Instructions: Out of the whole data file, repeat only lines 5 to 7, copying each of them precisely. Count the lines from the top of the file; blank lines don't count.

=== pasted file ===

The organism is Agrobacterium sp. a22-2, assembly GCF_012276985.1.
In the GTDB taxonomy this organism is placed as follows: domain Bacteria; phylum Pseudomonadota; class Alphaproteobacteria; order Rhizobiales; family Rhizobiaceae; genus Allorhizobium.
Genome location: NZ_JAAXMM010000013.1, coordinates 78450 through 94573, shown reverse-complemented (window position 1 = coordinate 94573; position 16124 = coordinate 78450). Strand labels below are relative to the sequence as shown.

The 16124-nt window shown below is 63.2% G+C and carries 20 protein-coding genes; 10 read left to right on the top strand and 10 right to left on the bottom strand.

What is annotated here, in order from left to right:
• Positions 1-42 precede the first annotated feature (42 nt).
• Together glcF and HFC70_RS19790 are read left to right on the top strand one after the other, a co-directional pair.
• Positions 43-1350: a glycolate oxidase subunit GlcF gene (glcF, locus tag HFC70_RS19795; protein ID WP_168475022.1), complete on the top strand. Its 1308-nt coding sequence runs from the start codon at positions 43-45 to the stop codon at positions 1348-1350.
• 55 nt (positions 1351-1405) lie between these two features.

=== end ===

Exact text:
What is annotated here, in order from left to right:
• Positions 1-42 precede the first annotated feature (42 nt).
• Together glcF and HFC70_RS19790 are read left to right on the top strand one after the other, a co-directional pair.